Gov’t Agrees to Help Australia On Illegal Immigration Issues

Cambodia has agreed to help Australia stem its growing tide of illegal immigrants.

Under a memorandum of un­der­standing signed in Phnom Penh Monday by Deputy Prime Minister Sar Kheng and Aus­tralian Minister of Immigration Philip Ruddock, the Cambodian government will strengthen ef­forts to halt the large number of illegal immigrants who enter Cambodia with the intention of continuing to a third country, In­terior Ministry spokesman Khieu Sopheak said.

Cambodia agreed to treat illegal immigrants fairly, but also promised to return them quickly to their home countries, Khieu Sopheak said.

In the future, he said, Australia and Cambodia will work more closely to share information about illegal immigrants.

Cambodian officials seized an Indonesian-owned logging vessel last July near Sihanoukville that was carrying 256 Central Asian asylum seekers. The immigrants were mostly from Afghanistan and Pakistan and had paid $5,000 to $8,000 apiece to human traffickers who had promised to take them to Australia.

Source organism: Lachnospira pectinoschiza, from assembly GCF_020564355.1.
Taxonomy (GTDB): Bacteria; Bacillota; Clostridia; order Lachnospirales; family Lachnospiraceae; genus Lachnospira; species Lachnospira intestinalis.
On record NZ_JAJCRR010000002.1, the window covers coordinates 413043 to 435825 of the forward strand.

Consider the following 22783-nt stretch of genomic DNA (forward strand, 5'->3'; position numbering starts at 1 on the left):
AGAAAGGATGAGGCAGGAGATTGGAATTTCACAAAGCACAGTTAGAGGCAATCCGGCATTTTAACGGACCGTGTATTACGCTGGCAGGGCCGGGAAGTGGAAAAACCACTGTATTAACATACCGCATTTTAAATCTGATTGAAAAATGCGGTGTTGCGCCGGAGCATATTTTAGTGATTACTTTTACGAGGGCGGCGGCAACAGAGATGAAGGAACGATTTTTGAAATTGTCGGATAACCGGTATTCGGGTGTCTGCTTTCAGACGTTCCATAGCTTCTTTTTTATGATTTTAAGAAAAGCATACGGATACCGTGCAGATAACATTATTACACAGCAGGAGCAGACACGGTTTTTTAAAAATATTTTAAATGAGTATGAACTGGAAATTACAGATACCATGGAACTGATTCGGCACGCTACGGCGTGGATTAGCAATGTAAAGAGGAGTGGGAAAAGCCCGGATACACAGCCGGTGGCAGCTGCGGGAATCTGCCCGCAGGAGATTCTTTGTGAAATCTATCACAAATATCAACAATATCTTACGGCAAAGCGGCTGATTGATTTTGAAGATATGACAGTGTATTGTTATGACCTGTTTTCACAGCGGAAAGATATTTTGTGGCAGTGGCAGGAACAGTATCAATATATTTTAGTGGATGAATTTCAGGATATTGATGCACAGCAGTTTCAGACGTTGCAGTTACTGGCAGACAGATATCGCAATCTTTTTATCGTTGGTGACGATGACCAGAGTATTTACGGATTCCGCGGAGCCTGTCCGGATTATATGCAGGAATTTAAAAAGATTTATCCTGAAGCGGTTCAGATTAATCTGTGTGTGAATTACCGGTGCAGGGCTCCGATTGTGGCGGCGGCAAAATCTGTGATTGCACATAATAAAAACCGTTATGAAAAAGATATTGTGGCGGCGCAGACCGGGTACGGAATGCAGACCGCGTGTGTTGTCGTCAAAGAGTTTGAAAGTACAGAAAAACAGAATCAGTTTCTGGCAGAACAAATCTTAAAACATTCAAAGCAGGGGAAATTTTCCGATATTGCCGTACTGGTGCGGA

Australia became a popular destination for illegal immigrants because it granted visas to a large proportion of applicants. Since then the government has cracked down.

Last August, a boat carrying 348 Middle East asylum seekers arrived in Australia from Indo­nesia, touching off an ongoing domestic political controversy.

Australia is an important donor to Cambodia, giving money for demining, flood relief and last month’s commune council elections. In 2000 and 2001, Australia pledged $20.6 million, in addition to $2.5 million in humanitarian assistance.

 

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